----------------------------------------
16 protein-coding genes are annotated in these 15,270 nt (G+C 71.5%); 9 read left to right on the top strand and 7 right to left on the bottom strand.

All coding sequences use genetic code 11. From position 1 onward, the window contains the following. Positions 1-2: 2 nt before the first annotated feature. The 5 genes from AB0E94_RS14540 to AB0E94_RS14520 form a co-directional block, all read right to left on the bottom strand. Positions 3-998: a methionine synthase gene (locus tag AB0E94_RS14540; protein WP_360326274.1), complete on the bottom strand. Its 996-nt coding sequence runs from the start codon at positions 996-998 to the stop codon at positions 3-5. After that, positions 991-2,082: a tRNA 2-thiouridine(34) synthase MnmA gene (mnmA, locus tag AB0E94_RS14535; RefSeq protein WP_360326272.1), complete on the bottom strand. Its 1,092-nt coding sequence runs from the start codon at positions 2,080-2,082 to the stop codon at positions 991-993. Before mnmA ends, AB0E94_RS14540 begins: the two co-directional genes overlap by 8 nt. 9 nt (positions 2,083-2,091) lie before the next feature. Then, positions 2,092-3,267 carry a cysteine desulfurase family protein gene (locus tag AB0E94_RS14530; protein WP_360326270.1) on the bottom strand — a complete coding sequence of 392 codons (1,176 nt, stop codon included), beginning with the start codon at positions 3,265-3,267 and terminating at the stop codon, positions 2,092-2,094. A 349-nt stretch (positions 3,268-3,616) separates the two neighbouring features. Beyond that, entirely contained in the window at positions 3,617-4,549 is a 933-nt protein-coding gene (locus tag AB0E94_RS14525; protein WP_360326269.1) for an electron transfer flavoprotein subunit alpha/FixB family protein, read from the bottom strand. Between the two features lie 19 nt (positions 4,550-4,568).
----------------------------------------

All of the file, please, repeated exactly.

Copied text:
16 protein-coding genes are annotated in these 15,270 nt (G+C 71.5%); 9 read left to right on the top strand and 7 right to left on the bottom strand.

All coding sequences use genetic code 11. From position 1 onward, the window contains the following. Positions 1-2: 2 nt before the first annotated feature. The 5 genes from AB0E94_RS14540 to AB0E94_RS14520 form a co-directional block, all read right to left on the bottom strand. Positions 3-998: a methionine synthase gene (locus tag AB0E94_RS14540; protein WP_360326274.1), complete on the bottom strand. Its 996-nt coding sequence runs from the start codon at positions 996-998 to the stop codon at positions 3-5. After that, positions 991-2,082: a tRNA 2-thiouridine(34) synthase MnmA gene (mnmA, locus tag AB0E94_RS14535; RefSeq protein WP_360326272.1), complete on the bottom strand. Its 1,092-nt coding sequence runs from the start codon at positions 2,080-2,082 to the stop codon at positions 991-993. Before mnmA ends, AB0E94_RS14540 begins: the two co-directional genes overlap by 8 nt. 9 nt (positions 2,083-2,091) lie before the next feature. Then, positions 2,092-3,267 carry a cysteine desulfurase family protein gene (locus tag AB0E94_RS14530; protein WP_360326270.1) on the bottom strand — a complete coding sequence of 392 codons (1,176 nt, stop codon included), beginning with the start codon at positions 3,265-3,267 and terminating at the stop codon, positions 2,092-2,094. A 349-nt stretch (positions 3,268-3,616) separates the two neighbouring features. Beyond that, entirely contained in the window at positions 3,617-4,549 is a 933-nt protein-coding gene (locus tag AB0E94_RS14525; protein WP_360326269.1) for an electron transfer flavoprotein subunit alpha/FixB family protein, read from the bottom strand. Between the two features lie 19 nt (positions 4,550-4,568).